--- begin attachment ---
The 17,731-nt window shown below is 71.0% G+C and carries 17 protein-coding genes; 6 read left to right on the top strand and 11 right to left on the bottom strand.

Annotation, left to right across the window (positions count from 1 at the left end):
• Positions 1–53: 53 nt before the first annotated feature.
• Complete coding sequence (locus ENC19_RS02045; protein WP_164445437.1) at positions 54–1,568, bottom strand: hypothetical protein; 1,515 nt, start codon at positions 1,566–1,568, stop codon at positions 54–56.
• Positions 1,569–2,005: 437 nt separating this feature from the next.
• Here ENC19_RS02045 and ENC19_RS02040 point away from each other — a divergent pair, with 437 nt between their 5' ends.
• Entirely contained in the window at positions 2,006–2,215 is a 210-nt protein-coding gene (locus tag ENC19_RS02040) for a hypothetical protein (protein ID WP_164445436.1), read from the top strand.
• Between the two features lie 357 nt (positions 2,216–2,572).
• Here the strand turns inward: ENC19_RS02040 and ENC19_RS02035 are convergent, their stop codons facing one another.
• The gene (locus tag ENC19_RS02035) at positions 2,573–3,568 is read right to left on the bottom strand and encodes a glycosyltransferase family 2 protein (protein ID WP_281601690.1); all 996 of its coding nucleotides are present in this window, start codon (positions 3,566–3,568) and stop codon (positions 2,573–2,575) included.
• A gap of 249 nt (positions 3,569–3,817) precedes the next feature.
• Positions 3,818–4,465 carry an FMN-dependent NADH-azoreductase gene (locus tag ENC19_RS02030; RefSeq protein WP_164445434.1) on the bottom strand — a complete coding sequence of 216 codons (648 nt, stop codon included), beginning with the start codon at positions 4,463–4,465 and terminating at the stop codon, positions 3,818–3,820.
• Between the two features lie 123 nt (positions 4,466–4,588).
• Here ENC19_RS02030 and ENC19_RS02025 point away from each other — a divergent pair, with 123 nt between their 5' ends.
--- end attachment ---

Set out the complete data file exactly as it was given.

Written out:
The 17,731-nt window shown below is 71.0% G+C and carries 17 protein-coding genes; 6 read left to right on the top strand and 11 right to left on the bottom strand.

Annotation, left to right across the window (positions count from 1 at the left end):
• Positions 1–53: 53 nt before the first annotated feature.
• Complete coding sequence (locus ENC19_RS02045; protein WP_164445437.1) at positions 54–1,568, bottom strand: hypothetical protein; 1,515 nt, start codon at positions 1,566–1,568, stop codon at positions 54–56.
• Positions 1,569–2,005: 437 nt separating this feature from the next.
• Here ENC19_RS02045 and ENC19_RS02040 point away from each other — a divergent pair, with 437 nt between their 5' ends.
• Entirely contained in the window at positions 2,006–2,215 is a 210-nt protein-coding gene (locus tag ENC19_RS02040) for a hypothetical protein (protein ID WP_164445436.1), read from the top strand.
• Between the two features lie 357 nt (positions 2,216–2,572).
• Here the strand turns inward: ENC19_RS02040 and ENC19_RS02035 are convergent, their stop codons facing one another.
• The gene (locus tag ENC19_RS02035) at positions 2,573–3,568 is read right to left on the bottom strand and encodes a glycosyltransferase family 2 protein (protein ID WP_281601690.1); all 996 of its coding nucleotides are present in this window, start codon (positions 3,566–3,568) and stop codon (positions 2,573–2,575) included.
• A gap of 249 nt (positions 3,569–3,817) precedes the next feature.
• Positions 3,818–4,465 carry an FMN-dependent NADH-azoreductase gene (locus tag ENC19_RS02030; RefSeq protein WP_164445434.1) on the bottom strand — a complete coding sequence of 216 codons (648 nt, stop codon included), beginning with the start codon at positions 4,463–4,465 and terminating at the stop codon, positions 3,818–3,820.
• Between the two features lie 123 nt (positions 4,466–4,588).
• Here ENC19_RS02030 and ENC19_RS02025 point away from each other — a divergent pair, with 123 nt between their 5' ends.